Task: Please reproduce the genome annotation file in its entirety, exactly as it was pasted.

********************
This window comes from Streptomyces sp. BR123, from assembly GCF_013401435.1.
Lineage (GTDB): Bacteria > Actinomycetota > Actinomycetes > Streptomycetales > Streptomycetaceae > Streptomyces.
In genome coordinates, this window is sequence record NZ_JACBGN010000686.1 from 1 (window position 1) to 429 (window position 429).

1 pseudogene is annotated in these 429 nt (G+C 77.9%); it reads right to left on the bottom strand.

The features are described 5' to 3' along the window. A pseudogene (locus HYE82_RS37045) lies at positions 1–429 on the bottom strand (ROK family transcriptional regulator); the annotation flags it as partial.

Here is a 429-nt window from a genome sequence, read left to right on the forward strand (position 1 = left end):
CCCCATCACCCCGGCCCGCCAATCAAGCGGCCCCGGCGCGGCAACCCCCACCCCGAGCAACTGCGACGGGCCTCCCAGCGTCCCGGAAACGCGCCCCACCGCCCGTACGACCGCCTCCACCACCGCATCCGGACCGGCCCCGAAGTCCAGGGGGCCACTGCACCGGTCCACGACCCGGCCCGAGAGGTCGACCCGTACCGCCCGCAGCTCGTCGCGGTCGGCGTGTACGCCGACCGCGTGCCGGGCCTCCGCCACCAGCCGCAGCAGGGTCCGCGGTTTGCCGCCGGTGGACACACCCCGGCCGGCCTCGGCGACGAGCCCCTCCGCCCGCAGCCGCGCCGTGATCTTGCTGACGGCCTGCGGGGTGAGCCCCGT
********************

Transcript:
This window comes from Streptomyces sp. BR123, from assembly GCF_013401435.1.
Lineage (GTDB): Bacteria > Actinomycetota > Actinomycetes > Streptomycetales > Streptomycetaceae > Streptomyces.
In genome coordinates, this window is sequence record NZ_JACBGN010000686.1 from 1 (window position 1) to 429 (window position 429).

1 pseudogene is annotated in these 429 nt (G+C 77.9%); it reads right to left on the bottom strand.

The features are described 5' to 3' along the window. A pseudogene (locus HYE82_RS37045) lies at positions 1–429 on the bottom strand (ROK family transcriptional regulator); the annotation flags it as partial.

Here is a 429-nt window from a genome sequence, read left to right on the forward strand (position 1 = left end):
CCCCATCACCCCGGCCCGCCAATCAAGCGGCCCCGGCGCGGCAACCCCCACCCCGAGCAACTGCGACGGGCCTCCCAGCGTCCCGGAAACGCGCCCCACCGCCCGTACGACCGCCTCCACCACCGCATCCGGACCGGCCCCGAAGTCCAGGGGGCCACTGCACCGGTCCACGACCCGGCCCGAGAGGTCGACCCGTACCGCCCGCAGCTCGTCGCGGTCGGCGTGTACGCCGACCGCGTGCCGGGCCTCCGCCACCAGCCGCAGCAGGGTCCGCGGTTTGCCGCCGGTGGACACACCCCGGCCGGCCTCGGCGACGAGCCCCTCCGCCCGCAGCCGCGCCGTGATCTTGCTGACGGCCTGCGGGGTGAGCCCCGT